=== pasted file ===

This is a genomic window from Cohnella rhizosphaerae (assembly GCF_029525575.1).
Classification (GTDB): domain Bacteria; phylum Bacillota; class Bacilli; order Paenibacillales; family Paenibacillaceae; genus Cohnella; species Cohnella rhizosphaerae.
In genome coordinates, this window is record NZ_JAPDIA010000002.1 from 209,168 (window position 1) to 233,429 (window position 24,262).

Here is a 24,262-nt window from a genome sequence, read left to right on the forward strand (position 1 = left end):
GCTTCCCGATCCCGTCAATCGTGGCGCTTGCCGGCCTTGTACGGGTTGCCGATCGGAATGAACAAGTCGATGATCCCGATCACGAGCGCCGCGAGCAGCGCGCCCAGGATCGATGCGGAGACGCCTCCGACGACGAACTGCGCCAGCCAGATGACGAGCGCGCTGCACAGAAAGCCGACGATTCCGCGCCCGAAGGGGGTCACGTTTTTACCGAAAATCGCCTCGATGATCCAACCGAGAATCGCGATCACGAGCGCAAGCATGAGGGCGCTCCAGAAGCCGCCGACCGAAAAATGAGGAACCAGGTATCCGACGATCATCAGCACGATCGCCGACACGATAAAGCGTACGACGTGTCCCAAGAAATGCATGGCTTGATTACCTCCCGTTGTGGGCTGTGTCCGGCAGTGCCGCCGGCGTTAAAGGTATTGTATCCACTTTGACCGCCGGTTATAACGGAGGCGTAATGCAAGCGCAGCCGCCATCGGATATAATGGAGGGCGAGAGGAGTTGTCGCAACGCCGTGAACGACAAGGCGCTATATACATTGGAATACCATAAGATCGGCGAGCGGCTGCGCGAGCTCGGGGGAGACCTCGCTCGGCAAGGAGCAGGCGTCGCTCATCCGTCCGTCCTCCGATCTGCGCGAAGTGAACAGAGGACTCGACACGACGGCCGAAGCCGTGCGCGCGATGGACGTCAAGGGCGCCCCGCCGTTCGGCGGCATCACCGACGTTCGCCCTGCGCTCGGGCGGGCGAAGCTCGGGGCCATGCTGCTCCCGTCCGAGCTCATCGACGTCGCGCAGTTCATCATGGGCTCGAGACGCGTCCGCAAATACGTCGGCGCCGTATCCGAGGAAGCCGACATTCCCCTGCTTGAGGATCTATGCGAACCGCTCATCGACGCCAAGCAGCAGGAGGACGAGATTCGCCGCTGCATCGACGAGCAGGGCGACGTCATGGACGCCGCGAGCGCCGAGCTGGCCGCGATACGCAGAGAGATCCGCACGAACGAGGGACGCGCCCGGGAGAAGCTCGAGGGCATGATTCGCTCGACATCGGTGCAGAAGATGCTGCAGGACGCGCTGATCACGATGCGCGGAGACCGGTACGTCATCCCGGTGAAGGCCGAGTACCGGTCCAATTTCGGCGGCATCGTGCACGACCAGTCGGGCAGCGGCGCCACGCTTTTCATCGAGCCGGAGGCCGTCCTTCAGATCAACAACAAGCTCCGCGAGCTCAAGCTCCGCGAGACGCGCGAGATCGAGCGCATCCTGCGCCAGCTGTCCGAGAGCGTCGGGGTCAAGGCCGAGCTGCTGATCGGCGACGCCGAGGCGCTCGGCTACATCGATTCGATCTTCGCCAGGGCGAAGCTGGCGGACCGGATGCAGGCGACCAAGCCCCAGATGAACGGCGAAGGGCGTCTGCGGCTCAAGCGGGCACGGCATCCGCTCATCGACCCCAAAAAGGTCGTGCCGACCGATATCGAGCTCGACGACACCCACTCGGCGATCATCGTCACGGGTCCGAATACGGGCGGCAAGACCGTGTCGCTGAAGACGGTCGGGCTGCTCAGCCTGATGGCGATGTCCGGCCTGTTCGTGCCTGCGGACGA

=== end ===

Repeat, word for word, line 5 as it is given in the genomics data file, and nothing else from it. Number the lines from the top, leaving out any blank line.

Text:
GCTTCCCGATCCCGTCAATCGTGGCGCTTGCCGGCCTTGTACGGGTTGCCGATCGGAATGAACAAGTCGATGATCCCGATCACGAGCGCCGCGAGCAGCGCGCCCAGGATCGATGCGGAGACGCCTCCGACGACGAACTGCGCCAGCCAGATGACGAGCGCGCTGCACAGAAAGCCGACGATTCCGCGCCCGAAGGGGGTCACGTTTTTACCGAAAATCGCCTCGATGATCCAACCGAGAATCGCGATCACGAGCGCAAGCATGAGGGCGCTCCAGAAGCCGCCGACCGAAAAATGAGGAACCAGGTATCCGACGATCATCAGCACGATCGCCGACACGATAAAGCGTACGACGTGTCCCAAGAAATGCATGGCTTGATTACCTCCCGTTGTGGGCTGTGTCCGGCAGTGCCGCCGGCGTTAAAGGTATTGTATCCACTTTGACCGCCGGTTATAACGGAGGCGTAATGCAAGCGCAGCCGCCATCGGATATAATGGAGGGCGAGAGGAGTTGTCGCAACGCCGTGAACGACAAGGCGCTATATACATTGGAATACCATAAGATCGGCGAGCGGCTGCGCGAGCTCGGGGGAGACCTCGCTCGGCAAGGAGCAGGCGTCGCTCATCCGTCCGTCCTCCGATCTGCGCGAAGTGAACAGAGGACTCGACACGACGGCCGAAGCCGTGCGCGCGATGGACGTCAAGGGCGCCCCGCCGTTCGGCGGCATCACCGACGTTCGCCCTGCGCTCGGGCGGGCGAAGCTCGGGGCCATGCTGCTCCCGTCCGAGCTCATCGACGTCGCGCAGTTCATCATGGGCTCGAGACGCGTCCGCAAATACGTCGGCGCCGTATCCGAGGAAGCCGACATTCCCCTGCTTGAGGATCTATGCGAACCGCTCATCGACGCCAAGCAGCAGGAGGACGAGATTCGCCGCTGCATCGACGAGCAGGGCGACGTCATGGACGCCGCGAGCGCCGAGCTGGCCGCGATACGCAGAGAGATCCGCACGAACGAGGGACGCGCCCGGGAGAAGCTCGAGGGCATGATTCGCTCGACATCGGTGCAGAAGATGCTGCAGGACGCGCTGATCACGATGCGCGGAGACCGGTACGTCATCCCGGTGAAGGCCGAGTACCGGTCCAATTTCGGCGGCATCGTGCACGACCAGTCGGGCAGCGGCGCCACGCTTTTCATCGAGCCGGAGGCCGTCCTTCAGATCAACAACAAGCTCCGCGAGCTCAAGCTCCGCGAGACGCGCGAGATCGAGCGCATCCTGCGCCAGCTGTCCGAGAGCGTCGGGGTCAAGGCCGAGCTGCTGATCGGCGACGCCGAGGCGCTCGGCTACATCGATTCGATCTTCGCCAGGGCGAAGCTGGCGGACCGGATGCAGGCGACCAAGCCCCAGATGAACGGCGAAGGGCGTCTGCGGCTCAAGCGGGCACGGCATCCGCTCATCGACCCCAAAAAGGTCGTGCCGACCGATATCGAGCTCGACGACACCCACTCGGCGATCATCGTCACGGGTCCGAATACGGGCGGCAAGACCGTGTCGCTGAAGACGGTCGGGCTGCTCAGCCTGATGGCGATGTCCGGCCTGTTCGTGCCTGCGGACGA